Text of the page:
Reflecting on My Own Experience Using the Web to Get the Vaccine
There’s been some folks reflecting on the strength of the web to deliver a simple, low-friction, and highly-effective experience with technology.
Robin talks about his experience using GOV.UK—and its plain yet functional design system—to book an appointment for a driver’s license:
It was one of the most shocking experiences for me as a web designer because there was no cruft, no junk, and no messing around with the experience in any way. It was fast, didn’t break down, crash the browser, or confuse me at all. The form inputs were big and clickable and the correct keyboard was selected when I viewed it on my phone. All of this accessibility work that they’ve poured into making things just work is a joyous thing.
Additionally, Jeremy talked about his experience encountering technology to get vaccinated. He got a text with a URL, visited the page, clicked a button to book an appointment, filled out “a sequence of short forms, clearly labelled”, and was good to go. Reflecting on the experience, he says:
Give me a URL—either by SMS or QR code or written down—and make sure that when I arrive at that URL, the barrier to entry is as low as possible.
Maybe I’ll never need to visit that URL again. In the case of the NHS, I hope I won’t need to visit again. I just need to get in, accomplish my task, and get out again. This is where the World Wide Web shines.
I had a similar experience getting the vaccine and figured I’d pile on to these narratives with reflections of my own.
I don’t know a lot about the initial sign up process. My wife got a text from her sister-in-law saying they were opening up registrations to everyone over sixteen in our area, so she immediately got on her phone and signed us both up. That’s where my experience begins.
After she signed me up, I received a text message with information on the date, time, and address to get the vaccine, as well as a link to a “VaxPass”:
I was a bit afraid of what the link to this branded “VaxPass” might be. However I was relived to find it was nothing more than a QR code. That’s it. No branding. No colors. No nothing. A QR code and a number, that’s all.
I also got an email that had more info in it, but it was supplementary. Not core to the experience.
The Big Day
On the date of my appointment, I arrived at the hospital and was asked to show my QR code. They scanned it and printed a sticker with a barcode and my name on it. I stuck it on my shirt and was sent to get jabbed.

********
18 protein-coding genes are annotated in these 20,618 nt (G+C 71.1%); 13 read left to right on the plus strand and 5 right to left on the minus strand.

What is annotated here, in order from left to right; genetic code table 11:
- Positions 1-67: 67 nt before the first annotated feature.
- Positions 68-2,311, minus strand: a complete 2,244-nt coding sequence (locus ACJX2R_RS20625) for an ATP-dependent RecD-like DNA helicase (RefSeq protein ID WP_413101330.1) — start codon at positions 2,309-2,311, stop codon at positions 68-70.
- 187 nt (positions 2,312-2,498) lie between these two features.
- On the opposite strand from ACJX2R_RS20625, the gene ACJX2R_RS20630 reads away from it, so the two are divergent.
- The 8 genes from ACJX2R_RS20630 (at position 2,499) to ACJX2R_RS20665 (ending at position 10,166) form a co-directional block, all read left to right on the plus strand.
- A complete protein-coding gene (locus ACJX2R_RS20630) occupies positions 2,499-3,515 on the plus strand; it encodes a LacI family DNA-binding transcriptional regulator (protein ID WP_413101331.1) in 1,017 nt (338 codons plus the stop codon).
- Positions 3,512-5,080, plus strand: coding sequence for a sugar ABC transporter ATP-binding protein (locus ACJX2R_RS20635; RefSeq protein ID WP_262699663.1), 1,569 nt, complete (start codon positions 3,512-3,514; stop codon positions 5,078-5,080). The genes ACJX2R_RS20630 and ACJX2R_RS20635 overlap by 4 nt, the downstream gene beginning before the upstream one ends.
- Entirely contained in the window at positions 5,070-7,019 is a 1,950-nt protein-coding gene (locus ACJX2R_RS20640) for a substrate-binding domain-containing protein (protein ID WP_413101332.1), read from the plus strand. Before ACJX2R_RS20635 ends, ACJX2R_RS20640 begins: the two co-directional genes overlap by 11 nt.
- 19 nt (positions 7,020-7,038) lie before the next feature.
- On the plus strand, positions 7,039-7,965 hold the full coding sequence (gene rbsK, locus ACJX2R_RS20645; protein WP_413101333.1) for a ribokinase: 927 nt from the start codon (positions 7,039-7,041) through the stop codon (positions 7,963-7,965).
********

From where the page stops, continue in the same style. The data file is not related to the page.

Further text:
After the shot, I sat in a room to wait for side effects. While waiting, I got a text with a URL to sign up for my next appointment.
The page was simple. The experience painless. There was little branding, plain form inputs, and some text. I signed up for round two and was done. No downloading of apps. No authentication or login info to remember.
Daily Check Ups
While still under watch for side effects, I looked at my brochure about signing up for “V-Safe” which would allow me to log data about my symptoms.
At first I thought “nah”. I didn’t want to download some app I’d eventually have to delete, register for an account, blah, blah, blah. But then figured I’d do it for the sake of contributing to the dataset.
However, upon closer inspection of the brochure, I found it was much simpler: go to a URL, enter my info (name, phone number), get a confirmation code, and boom, I’m enrolled.
From there, it’s been daily texts to log info about how I’m feeling.
The daily check ins have been surprisingly simple. Each day I get a text message. I click the link. The page loads fast. I navigate the surprisingly sparse yet clear form inputs. And complete the whole thing in less than thirty seconds.
That’s it. Opt out when I want, no digital cleanup necessary.
The simplicity of these experiences was incredibly refreshing.
SMS to a URL. Fast page loads. No authentication or login. Simple forms with clear labels. Little to no branding being shoved down my throat. No array of colors, big logos, or overly-customized UI components.
If I had to make a critique, it would be the pages weren’t bland enough—go with native input controls rather than styled ones. But whatever, it worked simple and effectively, so I’m happy.
It really makes me want to rethink so many corporate things I’m involved in.
Last note: it a shame that push/pull notifications on the web aren’t there yet. Notifications had to come via SMS. Not sure how to get around that, but maybe one day we’ll get there.